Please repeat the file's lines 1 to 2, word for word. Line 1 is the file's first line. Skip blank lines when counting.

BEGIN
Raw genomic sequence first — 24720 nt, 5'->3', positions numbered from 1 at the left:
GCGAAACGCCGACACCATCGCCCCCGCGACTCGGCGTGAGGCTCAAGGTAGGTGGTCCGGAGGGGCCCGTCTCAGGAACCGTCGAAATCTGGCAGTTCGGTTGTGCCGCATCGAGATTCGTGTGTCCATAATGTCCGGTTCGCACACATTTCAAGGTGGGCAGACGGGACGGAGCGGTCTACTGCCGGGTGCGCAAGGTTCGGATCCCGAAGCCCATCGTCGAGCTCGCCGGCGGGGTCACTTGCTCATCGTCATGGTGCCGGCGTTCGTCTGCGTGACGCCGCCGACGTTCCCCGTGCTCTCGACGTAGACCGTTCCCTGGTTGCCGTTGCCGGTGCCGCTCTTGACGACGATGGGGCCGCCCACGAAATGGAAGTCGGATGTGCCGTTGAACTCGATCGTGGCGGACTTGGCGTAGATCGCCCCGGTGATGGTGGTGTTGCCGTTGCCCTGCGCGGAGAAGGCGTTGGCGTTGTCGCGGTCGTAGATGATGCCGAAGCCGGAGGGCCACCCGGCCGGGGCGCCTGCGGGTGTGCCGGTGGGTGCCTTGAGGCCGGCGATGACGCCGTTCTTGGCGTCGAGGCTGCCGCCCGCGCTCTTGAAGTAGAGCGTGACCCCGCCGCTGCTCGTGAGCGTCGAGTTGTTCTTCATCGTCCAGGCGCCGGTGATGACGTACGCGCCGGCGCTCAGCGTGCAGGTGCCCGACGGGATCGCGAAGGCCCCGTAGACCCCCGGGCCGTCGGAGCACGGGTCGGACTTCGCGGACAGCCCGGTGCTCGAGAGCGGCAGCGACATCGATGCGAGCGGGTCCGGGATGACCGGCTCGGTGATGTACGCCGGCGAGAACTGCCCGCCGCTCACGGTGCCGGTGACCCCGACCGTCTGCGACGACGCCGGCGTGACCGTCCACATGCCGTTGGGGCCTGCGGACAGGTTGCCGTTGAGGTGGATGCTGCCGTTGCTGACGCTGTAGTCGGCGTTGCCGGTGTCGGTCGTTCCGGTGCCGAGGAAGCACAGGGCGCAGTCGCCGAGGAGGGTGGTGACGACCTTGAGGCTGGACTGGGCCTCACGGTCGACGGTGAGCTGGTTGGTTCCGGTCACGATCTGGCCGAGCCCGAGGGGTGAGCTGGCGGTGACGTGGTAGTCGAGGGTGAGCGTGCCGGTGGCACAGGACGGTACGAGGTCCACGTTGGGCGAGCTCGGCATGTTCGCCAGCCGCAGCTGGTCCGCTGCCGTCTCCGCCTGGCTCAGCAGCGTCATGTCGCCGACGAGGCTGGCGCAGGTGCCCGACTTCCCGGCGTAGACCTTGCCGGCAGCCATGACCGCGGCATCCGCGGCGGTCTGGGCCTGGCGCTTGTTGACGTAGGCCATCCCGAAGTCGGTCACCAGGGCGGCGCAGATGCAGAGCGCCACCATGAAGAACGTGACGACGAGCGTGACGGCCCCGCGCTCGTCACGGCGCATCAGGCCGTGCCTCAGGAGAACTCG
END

Raw genomic sequence first — 24720 nt, 5'->3', positions numbered from 1 at the left:
GCGAAACGCCGACACCATCGCCCCCGCGACTCGGCGTGAGGCTCAAGGTAGGTGGTCCGGAGGGGCCCGTCTCAGGAACCGTCGAAATCTGGCAGTTCGGTTGTGCCGCATCGAGATTCGTGTGTCCATAATGTCCGGTTCGCACACATTTCAAGGTGGGCAGACGGGACGGAGCGGTCTACTGCCGGGTGCGCAAGGTTCGGATCCCGAAGCCCATCGTCGAGCTCGCCGGCGGGGTCACTTGCTCATCGTCATGGTGCCGGCGTTCGTCTGCGTGACGCCGCCGACGTTCCCCGTGCTCTCGACGTAGACCGTTCCCTGGTTGCCGTTGCCGGTGCCGCTCTTGACGACGATGGGGCCGCCCACGAAATGGAAGTCGGATGTGCCGTTGAACTCGATCGTGGCGGACTTGGCGTAGATCGCCCCGGTGATGGTGGTGTTGCCGTTGCCCTGCGCGGAGAAGGCGTTGGCGTTGTCGCGGTCGTAGATGATGCCGAAGCCGGAGGGCCACCCGGCCGGGGCGCCTGCGGGTGTGCCGGTGGGTGCCTTGAGGCCGGCGATGACGCCGTTCTTGGCGTCGAGGCTGCCGCCCGCGCTCTTGAAGTAGAGCGTGACCCCGCCGCTGCTCGTGAGCGTCGAGTTGTTCTTCATCGTCCAGGCGCCGGTGATGACGTACGCGCCGGCGCTCAGCGTGCAGGTGCCCGACGGGATCGCGAAGGCCCCGTAGACCCCCGGGCCGTCGGAGCACGGGTCGGACTTCGCGGACAGCCCGGTGCTCGAGAGCGGCAGCGACATCGATGCGAGCGGGTCCGGGATGACCGGCTCGGTGATGTACGCCGGCGAGAACTGCCCGCCGCTCACGGTGCCGGTGACCCCGACCGTCTGCGACGACGCCGGCGTGACCGTCCACATGCCGTTGGGGCCTGCGGACAGGTTGCCGTTGAGGTGGATGCTGCCGTTGCTGACGCTGTAGTCGGCGTTGCCGGTGTCGGTCGTTCCGGTGCCGAGGAAGCACAGGGCGCAGTCGCCGAGGAGGGTGGTGACGACCTTGAGGCTGGACTGGGCCTCACGGTCGACGGTGAGCTGGTTGGTTCCGGTCACGATCTGGCCGAGCCCGAGGGGTGAGCTGGCGGTGACGTGGTAGTCGAGGGTGAGCGTGCCGGTGGCACAGGACGGTACGAGGTCCACGTTGGGCGAGCTCGGCATGTTCGCCAGCCGCAGCTGGTCCGCTGCCGTCTCCGCCTGGCTCAGCAGCGTCATGTCGCCGACGAGGCTGGCGCAGGTGCCCGACTTCCCGGCGTAGACCTTGCCGGCAGCCATGACCGCGGCATCCGCGGCGGTCTGGGCCTGGCGCTTGTTGACGTAGGCCATCCCGAAGTCGGTCACCAGGGCGGCGCAGATGCAGAGCGCCACCATGAAGAACGTGACGACGAGCGTGACGGCCCCGCGCTCGTCACGGCGCATCAGGCCGTGCCTCAGGAGAACTCG